Habitat and Ecology [top]

Habitat and Ecology:It is found in both humid Atlantic coastal forest and inland transitional forests. It is largely dependent on semi-deciduous forest, but forages and breeds in forest edge, adjacent secondary growth, agricultural areas and even urban areas (V. T. Lombardi in litt. 2011). Like other Aratinga, it seems to adapt well to mosaics of forest fragments, pastures and agriculture, and in Goiás and Minas Gerais it also uses areas of cerrado (F. Olmos in litt. 2003). Pairs have been seen in November and dependent young in March (L. F. Silveira in litt. 1999), indicating breeding in the austral summer. It feeds on fruits (such as mango, papaya and orange) (L. F. Silveira in litt. 1999) and seeds (such as maize), and was formerly considered a serious pest.

Continuing decline in area, extent and/or quality of habitat:Yes
Generation Length (years):7
Movement patterns:Not a Migrant

Threats [top]

Major Threat(s): There has been extensive and continuing clearance and fragmentation of suitable habitat for coffee, soybean and sugarcane plantations in São Paulo, and cattle-ranching in Goiás and Minas Gerais (Snyder et al. 2000). Trapping for trade has probably had a significant impact since it was relatively common in illegal Brazilian markets in the mid-1980s and imported in hundreds into West Germany in the early 1980s. However, the precise effect is obfuscated by high numbers of captive-bred birds, which presumably reduce pressure on remaining wild populations (L. F. Silveira in litt. 1999). Despite its tendency to occasionally nest near human habitation, it is apparently not the most favoured species for the pet trade (V. T. Lombardi in litt. 2011). There are no records of persecution in response to crop degradation.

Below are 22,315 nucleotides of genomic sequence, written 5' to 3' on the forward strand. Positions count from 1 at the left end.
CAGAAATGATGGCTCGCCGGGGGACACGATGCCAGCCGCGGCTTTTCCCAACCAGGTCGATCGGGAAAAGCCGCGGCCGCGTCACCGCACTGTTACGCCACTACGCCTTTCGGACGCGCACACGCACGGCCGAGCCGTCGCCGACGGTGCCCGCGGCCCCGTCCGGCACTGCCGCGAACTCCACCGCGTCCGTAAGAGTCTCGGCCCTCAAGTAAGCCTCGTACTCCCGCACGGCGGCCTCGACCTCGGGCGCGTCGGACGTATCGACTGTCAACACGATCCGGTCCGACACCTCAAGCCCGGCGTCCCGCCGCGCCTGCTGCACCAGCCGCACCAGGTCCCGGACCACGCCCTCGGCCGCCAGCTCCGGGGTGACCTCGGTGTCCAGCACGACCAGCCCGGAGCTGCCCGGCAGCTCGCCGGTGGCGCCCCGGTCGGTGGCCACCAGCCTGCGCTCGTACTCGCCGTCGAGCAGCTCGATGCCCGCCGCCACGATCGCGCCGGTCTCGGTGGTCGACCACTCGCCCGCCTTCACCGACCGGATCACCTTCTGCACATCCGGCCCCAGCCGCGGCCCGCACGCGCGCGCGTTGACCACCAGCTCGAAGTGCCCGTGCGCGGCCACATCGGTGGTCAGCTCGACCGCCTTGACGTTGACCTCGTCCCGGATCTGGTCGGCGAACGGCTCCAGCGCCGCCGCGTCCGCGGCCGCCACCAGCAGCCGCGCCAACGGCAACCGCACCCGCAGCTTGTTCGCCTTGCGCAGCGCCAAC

Conservation Actions [top]

Conservation Actions: Conservation Actions Underway
CITES Appendix II. It occurs in Monte Pascoal, Chapada da Diamantina, Serra da Canastra (common in the south) (Silveira 1998) and Serra do Caparaó National Parks, Rio Doce State Park and Caratinga Reserve.

Conservation Actions Proposed
Survey to locate any major new populations and define the limits of its current range. Study to determine its population dynamics and dispersive capacity, and provide a detailed analysis of its habitat requirements at different sites. Ensure the protection of key reserves. Protect the species under Brazilian law.

Citation: BirdLife International. 2016. Aratinga auricapillus. The IUCN Red List of Threatened Species 2016: e.T22685710A93084117. . Downloaded on 23 May 2018.